The relationship between large banks and the South African Social Services Agency (Sassa) has shifted to a positive note since Susan Shabangu was appointed as Minister of Social Development in February, replacing Bathabile Dlamini.
This is the view of Banking Association of SA (Basa) MD Cas Coovadia, as SA’s largest banks including FNB, Barclays Africa, Standard Bank and Nedbank are in the throes of devising a policy to help Sassa administer the payment of social grants.
“Our experience has been positive since Dlamini has been taken out of the department. And our relationship with Sassa has improved,” Coovadia told Moneyweb.
Dlamini is widely viewed as an incompetent and recalcitrant figure, who frustrated any efforts by banks to bid for Sassa contracts and ultimately become paymasters.
Sassa insiders said they were ordered by Dlamini to find dirt on commercial banks in order to disqualify them from being part of SA’s social grant payments system – paving the way for the contract of social grants distributor Cash Paymaster Services (CPS) to be extended.
With Dlamini now shifted to the Women’s Ministry as part of President Cyril Rampahosa’s cabinet reshuffle in February, Coovadia said commercial banks are now able to revive talks with Sassa about their role in paying social grants.
“We didn’t make much progress until the change in the minister. After the change, things started to move quickly. The barriers have been removed. Sassa is now working with the banks to avail their services.”
Basa has been coordinating discussions between banks and Sassa.
Commercial banks were meant to collaborate with the South African Post Office and Sassa to administer the payment of grants to 10.5 million beneficiaries by availing their ATM infrastructure, payment processing systems and low-cost bank accounts to Sassa.
Essentially, this option would allow social grant beneficiaries to use a bank of their choice to access their money after CPS’s contract expired on March 31 2018 and the increased use of bank accounts would be cost-effective for the fiscus.
By April 1, banks were meant to be formally integrated into the social grants system. However, this initiative has been delayed by an absence of a policy to subsidise banks and no procurement process in place to contract banks.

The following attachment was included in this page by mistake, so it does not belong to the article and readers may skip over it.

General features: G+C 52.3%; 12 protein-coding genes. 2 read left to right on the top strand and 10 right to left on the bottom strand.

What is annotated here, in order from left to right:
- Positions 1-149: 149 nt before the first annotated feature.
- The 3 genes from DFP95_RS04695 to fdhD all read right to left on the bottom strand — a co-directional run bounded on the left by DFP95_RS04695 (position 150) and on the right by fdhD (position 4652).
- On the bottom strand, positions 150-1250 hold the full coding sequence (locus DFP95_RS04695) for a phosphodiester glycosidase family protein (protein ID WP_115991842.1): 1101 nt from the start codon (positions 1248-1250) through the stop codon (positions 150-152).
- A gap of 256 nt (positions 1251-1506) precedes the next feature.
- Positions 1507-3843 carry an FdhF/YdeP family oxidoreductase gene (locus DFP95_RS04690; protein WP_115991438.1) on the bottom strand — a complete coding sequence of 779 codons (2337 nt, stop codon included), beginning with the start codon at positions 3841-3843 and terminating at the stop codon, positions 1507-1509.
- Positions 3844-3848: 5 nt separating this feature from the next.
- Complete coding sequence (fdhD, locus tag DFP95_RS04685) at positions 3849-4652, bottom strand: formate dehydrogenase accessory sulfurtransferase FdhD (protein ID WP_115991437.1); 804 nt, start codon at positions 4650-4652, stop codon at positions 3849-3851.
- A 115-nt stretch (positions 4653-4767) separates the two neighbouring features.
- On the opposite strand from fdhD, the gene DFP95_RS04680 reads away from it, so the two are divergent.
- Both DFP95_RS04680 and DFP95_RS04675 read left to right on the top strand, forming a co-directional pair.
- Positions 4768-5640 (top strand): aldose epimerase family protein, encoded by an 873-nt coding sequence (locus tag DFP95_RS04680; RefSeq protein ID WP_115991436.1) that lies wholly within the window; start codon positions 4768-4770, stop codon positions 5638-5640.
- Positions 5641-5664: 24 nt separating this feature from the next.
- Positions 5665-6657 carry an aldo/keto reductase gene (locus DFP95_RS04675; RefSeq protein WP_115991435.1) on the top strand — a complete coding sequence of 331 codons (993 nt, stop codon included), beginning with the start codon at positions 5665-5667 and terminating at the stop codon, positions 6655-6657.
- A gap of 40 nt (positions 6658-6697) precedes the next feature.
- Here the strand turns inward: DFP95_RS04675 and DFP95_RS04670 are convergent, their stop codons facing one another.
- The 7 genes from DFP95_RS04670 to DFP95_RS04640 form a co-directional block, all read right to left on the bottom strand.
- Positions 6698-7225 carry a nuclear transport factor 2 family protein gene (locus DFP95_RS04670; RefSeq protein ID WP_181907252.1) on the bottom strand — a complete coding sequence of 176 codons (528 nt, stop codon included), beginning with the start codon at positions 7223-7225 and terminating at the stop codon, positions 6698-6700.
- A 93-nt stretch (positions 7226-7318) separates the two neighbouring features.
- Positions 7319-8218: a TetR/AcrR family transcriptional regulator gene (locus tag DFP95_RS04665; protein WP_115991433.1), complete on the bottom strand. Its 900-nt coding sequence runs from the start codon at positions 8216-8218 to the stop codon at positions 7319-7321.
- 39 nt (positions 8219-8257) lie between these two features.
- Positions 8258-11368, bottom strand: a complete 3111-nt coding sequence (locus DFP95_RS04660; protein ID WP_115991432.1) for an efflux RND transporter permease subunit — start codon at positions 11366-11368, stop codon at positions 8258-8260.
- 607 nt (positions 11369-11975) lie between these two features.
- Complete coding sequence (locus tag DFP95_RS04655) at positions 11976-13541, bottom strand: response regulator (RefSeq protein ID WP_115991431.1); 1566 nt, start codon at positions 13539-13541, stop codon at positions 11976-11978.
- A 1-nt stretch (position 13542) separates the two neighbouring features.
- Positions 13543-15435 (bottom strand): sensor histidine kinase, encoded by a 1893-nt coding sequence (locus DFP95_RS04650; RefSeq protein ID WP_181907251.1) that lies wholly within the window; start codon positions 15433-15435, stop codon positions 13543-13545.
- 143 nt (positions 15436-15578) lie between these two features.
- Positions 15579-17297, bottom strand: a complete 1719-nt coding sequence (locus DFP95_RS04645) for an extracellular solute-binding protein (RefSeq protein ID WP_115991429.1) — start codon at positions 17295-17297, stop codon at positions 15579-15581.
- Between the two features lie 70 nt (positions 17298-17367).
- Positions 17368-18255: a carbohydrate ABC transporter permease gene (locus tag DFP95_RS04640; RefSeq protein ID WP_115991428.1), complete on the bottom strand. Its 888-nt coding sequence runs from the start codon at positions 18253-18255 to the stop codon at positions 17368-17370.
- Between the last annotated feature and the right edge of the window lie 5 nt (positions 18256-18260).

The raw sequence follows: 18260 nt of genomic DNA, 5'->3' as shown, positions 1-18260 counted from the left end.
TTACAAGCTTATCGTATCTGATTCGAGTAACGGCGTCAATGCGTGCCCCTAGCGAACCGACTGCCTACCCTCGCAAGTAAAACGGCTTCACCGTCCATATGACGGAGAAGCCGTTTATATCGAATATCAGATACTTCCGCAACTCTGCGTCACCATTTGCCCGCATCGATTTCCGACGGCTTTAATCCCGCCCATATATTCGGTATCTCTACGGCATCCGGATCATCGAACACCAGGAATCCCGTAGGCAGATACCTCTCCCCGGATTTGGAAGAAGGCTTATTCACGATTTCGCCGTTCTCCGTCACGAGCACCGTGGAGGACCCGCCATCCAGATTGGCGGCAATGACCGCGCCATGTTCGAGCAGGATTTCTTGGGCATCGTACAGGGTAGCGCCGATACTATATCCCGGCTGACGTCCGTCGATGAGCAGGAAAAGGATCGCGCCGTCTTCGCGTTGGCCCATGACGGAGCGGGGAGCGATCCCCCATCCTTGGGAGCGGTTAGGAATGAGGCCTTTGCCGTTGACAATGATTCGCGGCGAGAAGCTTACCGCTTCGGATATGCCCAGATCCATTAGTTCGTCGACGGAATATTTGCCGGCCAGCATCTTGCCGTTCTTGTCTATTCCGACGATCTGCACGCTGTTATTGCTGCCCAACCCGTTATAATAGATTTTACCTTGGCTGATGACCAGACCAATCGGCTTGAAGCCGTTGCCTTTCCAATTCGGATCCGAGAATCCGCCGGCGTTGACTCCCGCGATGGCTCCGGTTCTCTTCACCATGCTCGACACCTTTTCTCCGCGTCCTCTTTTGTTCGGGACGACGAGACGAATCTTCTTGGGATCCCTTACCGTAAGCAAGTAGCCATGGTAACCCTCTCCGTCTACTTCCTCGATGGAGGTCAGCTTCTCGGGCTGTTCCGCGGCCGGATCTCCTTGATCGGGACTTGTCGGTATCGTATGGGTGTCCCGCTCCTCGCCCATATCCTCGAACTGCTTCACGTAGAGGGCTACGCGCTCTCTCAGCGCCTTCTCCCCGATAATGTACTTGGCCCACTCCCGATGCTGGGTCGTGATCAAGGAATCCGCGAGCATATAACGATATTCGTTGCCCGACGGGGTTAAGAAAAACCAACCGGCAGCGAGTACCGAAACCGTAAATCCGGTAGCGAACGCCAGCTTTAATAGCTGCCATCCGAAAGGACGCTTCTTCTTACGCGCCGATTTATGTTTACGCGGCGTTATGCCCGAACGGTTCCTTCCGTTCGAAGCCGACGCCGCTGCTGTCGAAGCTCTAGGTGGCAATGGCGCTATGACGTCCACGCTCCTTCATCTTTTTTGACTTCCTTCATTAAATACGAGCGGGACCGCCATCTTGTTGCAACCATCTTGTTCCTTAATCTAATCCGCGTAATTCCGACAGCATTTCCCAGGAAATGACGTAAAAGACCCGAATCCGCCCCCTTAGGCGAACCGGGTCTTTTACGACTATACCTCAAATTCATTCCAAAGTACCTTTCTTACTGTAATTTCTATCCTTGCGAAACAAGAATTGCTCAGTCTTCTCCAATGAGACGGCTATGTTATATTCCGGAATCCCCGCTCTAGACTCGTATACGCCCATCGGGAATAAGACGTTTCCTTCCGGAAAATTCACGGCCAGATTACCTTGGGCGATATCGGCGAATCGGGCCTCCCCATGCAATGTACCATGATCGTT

Exacerbating the delays is that banks and Sassa are at loggerheads about the type of accounts beneficiaries would use to withdraw their grants.
Sassa asked larger banks to create standardised low-cost bank accounts. However, most of the four largest banks were unhappy about this request, saying the accounts would create problems with competition authorities. They also argued that they each have unique products that are appropriate for grant beneficiaries, hence standardised bank accounts wouldn’t work.
Coovadia said even without a policy to subsidise banks or procurement process for their services, banks are still helping grant beneficiaries. He said from April 1, banks opened and serviced 2.8 million low-cost bank accounts that Sassa recipients use to withdraw their social grants at ATMs across the country.
“We believe the number of accounts people use to access their grants will increase as banks will encourage beneficiaries to open low-cost bank accounts. The lack of policy around the subsidy won’t stop banks from continuing to approach customers.”
Civil rights group The Black Sash has already raised concerns about the involvement of banks, saying Sassa needs to ensure bank charges are controlled and the personal data of beneficiaries is protected to restrict the cross-selling of products such as prepaid electricity, airtime and funeral cover to beneficiaries.
“No bank is going to take chances and misuse these accounts for any other purposes,” said Coovadia.